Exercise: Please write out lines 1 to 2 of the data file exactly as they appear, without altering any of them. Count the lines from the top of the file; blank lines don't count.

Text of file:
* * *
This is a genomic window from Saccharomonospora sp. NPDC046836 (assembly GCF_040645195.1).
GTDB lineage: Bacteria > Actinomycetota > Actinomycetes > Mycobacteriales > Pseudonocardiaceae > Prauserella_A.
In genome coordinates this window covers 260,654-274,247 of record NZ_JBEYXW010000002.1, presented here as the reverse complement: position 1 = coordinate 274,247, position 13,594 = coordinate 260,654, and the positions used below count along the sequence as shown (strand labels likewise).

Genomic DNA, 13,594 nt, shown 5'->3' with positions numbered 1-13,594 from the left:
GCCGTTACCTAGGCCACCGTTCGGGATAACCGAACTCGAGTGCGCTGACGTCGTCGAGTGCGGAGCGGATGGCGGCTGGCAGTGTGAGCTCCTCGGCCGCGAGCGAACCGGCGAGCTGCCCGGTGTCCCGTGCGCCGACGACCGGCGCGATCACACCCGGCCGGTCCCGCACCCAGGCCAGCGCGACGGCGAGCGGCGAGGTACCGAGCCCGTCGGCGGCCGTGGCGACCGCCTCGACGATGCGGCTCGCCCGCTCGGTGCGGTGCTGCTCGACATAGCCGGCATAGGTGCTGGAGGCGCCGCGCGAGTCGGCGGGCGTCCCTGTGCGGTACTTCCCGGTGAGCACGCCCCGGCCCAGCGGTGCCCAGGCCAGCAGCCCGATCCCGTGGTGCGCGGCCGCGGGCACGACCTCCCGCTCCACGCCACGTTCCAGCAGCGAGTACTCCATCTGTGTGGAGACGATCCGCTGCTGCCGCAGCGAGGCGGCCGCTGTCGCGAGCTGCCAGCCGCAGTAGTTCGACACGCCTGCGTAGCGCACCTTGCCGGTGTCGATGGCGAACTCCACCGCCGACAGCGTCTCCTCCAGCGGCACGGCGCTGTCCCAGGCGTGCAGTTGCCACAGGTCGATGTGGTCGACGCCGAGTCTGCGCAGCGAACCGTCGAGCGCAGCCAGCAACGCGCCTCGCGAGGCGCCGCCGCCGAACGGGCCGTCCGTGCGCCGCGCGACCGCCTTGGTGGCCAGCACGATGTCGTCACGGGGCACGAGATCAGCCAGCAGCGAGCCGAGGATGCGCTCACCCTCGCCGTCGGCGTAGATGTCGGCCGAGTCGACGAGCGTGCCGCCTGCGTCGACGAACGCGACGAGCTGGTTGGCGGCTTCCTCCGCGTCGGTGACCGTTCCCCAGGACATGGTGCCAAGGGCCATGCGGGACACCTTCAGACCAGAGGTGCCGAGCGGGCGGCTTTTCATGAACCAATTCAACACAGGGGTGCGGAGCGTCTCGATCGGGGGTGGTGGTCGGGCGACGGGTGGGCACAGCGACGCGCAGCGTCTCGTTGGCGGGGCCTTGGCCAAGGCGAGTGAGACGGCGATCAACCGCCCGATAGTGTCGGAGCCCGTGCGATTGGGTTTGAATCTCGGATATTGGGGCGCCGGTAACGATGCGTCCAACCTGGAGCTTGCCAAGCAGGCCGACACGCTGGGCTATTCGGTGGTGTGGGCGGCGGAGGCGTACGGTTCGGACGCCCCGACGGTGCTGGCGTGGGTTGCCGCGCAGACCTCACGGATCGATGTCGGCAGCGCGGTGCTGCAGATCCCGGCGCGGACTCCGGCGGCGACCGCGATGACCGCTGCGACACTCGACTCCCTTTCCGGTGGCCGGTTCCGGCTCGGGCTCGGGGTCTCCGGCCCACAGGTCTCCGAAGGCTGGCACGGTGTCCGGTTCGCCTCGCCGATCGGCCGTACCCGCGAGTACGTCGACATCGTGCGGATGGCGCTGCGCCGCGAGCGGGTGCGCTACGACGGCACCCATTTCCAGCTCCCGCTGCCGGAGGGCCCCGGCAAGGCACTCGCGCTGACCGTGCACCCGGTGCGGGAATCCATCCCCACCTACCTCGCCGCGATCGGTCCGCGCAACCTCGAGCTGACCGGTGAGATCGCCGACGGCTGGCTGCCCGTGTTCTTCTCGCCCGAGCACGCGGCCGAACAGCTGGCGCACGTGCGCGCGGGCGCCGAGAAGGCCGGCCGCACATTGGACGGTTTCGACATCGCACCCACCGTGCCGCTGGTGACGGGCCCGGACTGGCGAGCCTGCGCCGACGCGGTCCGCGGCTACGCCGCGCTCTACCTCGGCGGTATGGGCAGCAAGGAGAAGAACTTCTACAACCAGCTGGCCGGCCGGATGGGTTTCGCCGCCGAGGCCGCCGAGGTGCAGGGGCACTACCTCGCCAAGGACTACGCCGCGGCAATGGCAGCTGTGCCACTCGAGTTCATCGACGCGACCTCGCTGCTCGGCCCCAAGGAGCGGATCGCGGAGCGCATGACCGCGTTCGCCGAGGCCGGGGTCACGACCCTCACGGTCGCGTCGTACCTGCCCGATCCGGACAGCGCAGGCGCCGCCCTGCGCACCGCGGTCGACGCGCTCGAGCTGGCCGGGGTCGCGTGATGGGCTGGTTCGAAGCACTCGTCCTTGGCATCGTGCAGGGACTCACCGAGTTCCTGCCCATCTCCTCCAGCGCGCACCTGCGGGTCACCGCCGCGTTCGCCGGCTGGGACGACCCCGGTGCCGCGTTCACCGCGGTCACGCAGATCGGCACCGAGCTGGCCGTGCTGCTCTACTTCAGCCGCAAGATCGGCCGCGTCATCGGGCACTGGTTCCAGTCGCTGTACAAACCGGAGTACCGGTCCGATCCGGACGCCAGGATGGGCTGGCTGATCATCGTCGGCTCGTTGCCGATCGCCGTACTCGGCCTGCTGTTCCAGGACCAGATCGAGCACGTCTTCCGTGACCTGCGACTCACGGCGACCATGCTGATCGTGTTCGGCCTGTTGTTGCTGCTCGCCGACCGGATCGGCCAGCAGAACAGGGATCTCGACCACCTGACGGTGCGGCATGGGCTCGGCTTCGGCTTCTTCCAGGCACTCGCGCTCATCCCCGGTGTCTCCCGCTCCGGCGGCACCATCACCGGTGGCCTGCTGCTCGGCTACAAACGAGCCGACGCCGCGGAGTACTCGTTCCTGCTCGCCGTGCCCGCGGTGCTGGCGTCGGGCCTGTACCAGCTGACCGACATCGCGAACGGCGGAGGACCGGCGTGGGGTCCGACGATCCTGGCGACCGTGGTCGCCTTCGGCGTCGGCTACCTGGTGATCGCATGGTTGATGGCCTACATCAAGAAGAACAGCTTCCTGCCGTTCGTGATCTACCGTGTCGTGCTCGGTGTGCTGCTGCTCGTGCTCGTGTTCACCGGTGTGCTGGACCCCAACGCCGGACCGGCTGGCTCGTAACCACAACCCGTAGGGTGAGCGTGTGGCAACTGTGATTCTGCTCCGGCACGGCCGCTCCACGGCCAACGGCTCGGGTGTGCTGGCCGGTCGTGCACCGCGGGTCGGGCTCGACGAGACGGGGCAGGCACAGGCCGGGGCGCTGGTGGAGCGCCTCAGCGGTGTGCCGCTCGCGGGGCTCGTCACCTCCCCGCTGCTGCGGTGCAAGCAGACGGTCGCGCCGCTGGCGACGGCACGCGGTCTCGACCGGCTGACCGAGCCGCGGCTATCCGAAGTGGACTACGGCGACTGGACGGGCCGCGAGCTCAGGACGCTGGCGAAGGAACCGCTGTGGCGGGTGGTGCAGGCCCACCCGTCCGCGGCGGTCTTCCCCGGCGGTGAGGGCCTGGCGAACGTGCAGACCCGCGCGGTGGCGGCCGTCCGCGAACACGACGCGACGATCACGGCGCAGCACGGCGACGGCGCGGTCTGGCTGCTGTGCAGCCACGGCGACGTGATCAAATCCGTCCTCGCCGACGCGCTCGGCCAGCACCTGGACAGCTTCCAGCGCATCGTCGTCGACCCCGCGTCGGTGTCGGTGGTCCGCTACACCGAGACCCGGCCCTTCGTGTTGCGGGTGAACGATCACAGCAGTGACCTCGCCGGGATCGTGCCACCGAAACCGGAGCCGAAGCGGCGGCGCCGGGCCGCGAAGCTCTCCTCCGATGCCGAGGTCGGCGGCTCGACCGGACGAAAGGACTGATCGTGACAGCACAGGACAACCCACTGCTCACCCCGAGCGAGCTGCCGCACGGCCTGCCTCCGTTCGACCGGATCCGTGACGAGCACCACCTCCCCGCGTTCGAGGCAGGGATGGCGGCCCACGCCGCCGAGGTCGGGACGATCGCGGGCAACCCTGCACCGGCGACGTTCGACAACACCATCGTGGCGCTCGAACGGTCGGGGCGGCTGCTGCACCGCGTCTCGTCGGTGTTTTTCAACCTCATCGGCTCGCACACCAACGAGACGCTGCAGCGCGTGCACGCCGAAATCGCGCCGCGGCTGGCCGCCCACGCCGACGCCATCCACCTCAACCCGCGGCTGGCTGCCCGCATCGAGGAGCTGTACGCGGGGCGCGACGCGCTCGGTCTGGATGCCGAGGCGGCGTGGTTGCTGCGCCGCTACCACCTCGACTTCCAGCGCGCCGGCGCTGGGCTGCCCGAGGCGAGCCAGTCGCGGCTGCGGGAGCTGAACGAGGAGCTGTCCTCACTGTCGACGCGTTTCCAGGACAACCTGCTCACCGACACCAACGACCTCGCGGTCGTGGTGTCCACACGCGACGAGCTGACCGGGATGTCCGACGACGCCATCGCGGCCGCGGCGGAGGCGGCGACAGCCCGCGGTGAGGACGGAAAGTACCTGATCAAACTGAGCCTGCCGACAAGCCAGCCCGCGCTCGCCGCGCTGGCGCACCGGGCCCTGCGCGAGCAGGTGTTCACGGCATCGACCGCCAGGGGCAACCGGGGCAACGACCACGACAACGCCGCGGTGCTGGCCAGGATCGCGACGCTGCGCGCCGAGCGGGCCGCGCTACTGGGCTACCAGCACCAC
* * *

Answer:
This is a genomic window from Saccharomonospora sp. NPDC046836 (assembly GCF_040645195.1).
GTDB lineage: Bacteria > Actinomycetota > Actinomycetes > Mycobacteriales > Pseudonocardiaceae > Prauserella_A.